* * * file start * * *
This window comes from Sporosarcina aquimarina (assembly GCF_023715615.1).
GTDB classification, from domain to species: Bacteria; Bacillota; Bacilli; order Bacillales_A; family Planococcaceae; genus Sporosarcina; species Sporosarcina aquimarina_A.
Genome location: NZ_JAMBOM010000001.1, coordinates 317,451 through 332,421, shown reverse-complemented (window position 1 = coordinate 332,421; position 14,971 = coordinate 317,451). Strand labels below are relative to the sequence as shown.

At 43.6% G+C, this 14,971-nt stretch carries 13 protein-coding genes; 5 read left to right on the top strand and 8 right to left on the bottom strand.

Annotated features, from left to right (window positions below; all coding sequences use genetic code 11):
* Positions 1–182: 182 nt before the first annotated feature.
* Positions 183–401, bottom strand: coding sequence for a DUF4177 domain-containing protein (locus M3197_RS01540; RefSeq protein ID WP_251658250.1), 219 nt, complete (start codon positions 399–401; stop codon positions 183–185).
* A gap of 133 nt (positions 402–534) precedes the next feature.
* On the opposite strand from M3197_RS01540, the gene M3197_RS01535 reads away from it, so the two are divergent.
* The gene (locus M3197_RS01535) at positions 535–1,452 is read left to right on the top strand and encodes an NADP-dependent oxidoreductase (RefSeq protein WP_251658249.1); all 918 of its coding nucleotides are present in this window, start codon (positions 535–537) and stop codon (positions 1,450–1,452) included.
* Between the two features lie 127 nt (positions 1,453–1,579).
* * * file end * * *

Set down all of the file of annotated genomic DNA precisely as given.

This window comes from Sporosarcina aquimarina (assembly GCF_023715615.1).
GTDB classification, from domain to species: Bacteria; Bacillota; Bacilli; order Bacillales_A; family Planococcaceae; genus Sporosarcina; species Sporosarcina aquimarina_A.
Genome location: NZ_JAMBOM010000001.1, coordinates 317,451 through 332,421, shown reverse-complemented (window position 1 = coordinate 332,421; position 14,971 = coordinate 317,451). Strand labels below are relative to the sequence as shown.

At 43.6% G+C, this 14,971-nt stretch carries 13 protein-coding genes; 5 read left to right on the top strand and 8 right to left on the bottom strand.

Annotated features, from left to right (window positions below; all coding sequences use genetic code 11):
* Positions 1–182: 182 nt before the first annotated feature.
* Positions 183–401, bottom strand: coding sequence for a DUF4177 domain-containing protein (locus M3197_RS01540; RefSeq protein ID WP_251658250.1), 219 nt, complete (start codon positions 399–401; stop codon positions 183–185).
* A gap of 133 nt (positions 402–534) precedes the next feature.
* On the opposite strand from M3197_RS01540, the gene M3197_RS01535 reads away from it, so the two are divergent.
* The gene (locus M3197_RS01535) at positions 535–1,452 is read left to right on the top strand and encodes an NADP-dependent oxidoreductase (RefSeq protein WP_251658249.1); all 918 of its coding nucleotides are present in this window, start codon (positions 535–537) and stop codon (positions 1,450–1,452) included.
* Between the two features lie 127 nt (positions 1,453–1,579).